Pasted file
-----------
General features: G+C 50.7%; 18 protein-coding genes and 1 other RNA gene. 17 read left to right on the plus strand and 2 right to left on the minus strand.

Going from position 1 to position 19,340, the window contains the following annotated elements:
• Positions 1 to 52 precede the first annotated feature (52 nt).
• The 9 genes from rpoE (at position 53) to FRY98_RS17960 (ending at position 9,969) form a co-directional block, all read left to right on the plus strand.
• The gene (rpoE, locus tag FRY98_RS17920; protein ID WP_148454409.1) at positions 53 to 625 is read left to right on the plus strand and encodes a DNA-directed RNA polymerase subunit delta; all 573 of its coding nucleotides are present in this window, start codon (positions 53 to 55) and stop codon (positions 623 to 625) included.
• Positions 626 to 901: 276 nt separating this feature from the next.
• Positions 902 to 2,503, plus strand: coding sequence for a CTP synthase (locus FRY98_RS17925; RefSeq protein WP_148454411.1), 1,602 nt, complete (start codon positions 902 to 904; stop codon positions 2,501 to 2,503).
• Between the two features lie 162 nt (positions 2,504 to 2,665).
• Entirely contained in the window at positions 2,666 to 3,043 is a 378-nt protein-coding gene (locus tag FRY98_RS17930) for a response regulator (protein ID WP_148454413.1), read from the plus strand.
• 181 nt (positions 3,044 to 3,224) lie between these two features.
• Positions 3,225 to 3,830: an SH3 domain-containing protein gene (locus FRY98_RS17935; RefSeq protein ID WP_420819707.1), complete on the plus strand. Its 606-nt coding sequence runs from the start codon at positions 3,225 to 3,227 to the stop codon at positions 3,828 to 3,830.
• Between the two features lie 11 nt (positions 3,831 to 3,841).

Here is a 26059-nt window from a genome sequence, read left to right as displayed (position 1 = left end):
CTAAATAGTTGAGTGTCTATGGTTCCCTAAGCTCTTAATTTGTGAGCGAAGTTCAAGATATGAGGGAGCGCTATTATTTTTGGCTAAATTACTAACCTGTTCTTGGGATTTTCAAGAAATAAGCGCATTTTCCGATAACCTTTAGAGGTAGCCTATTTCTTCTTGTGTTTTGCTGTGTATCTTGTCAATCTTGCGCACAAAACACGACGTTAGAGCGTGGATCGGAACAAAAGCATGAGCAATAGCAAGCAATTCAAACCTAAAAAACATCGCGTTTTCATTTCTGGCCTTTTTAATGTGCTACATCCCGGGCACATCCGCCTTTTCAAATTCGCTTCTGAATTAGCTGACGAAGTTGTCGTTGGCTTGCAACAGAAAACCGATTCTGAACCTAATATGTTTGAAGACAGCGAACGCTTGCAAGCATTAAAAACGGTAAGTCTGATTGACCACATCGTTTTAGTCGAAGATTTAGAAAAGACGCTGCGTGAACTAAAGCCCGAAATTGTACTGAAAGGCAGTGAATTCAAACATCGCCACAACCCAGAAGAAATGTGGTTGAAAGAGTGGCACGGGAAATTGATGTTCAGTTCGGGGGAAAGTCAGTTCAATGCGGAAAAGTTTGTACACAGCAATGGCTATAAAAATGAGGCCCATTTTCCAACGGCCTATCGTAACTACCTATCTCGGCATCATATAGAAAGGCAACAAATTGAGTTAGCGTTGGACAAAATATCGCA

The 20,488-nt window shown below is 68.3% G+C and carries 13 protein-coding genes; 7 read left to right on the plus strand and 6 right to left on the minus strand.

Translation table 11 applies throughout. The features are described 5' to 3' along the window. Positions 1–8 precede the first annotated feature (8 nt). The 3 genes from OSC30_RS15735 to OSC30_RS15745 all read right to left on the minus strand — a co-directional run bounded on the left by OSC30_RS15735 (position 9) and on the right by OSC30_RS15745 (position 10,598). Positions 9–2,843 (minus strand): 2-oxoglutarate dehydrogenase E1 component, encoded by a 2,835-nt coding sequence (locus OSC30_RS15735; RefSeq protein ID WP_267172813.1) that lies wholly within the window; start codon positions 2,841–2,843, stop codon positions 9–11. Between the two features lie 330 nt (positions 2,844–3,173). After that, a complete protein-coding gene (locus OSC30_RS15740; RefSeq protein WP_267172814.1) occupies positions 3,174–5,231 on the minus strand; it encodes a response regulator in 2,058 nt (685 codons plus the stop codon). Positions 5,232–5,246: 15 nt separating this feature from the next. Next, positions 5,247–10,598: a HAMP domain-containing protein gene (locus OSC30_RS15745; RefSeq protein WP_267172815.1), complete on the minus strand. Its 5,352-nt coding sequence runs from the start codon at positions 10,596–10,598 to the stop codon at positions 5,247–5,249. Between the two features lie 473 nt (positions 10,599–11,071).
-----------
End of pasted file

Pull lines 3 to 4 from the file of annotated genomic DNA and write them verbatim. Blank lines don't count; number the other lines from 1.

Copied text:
• Positions 1 to 52 precede the first annotated feature (52 nt).
• The 9 genes from rpoE (at position 53) to FRY98_RS17960 (ending at position 9,969) form a co-directional block, all read left to right on the plus strand.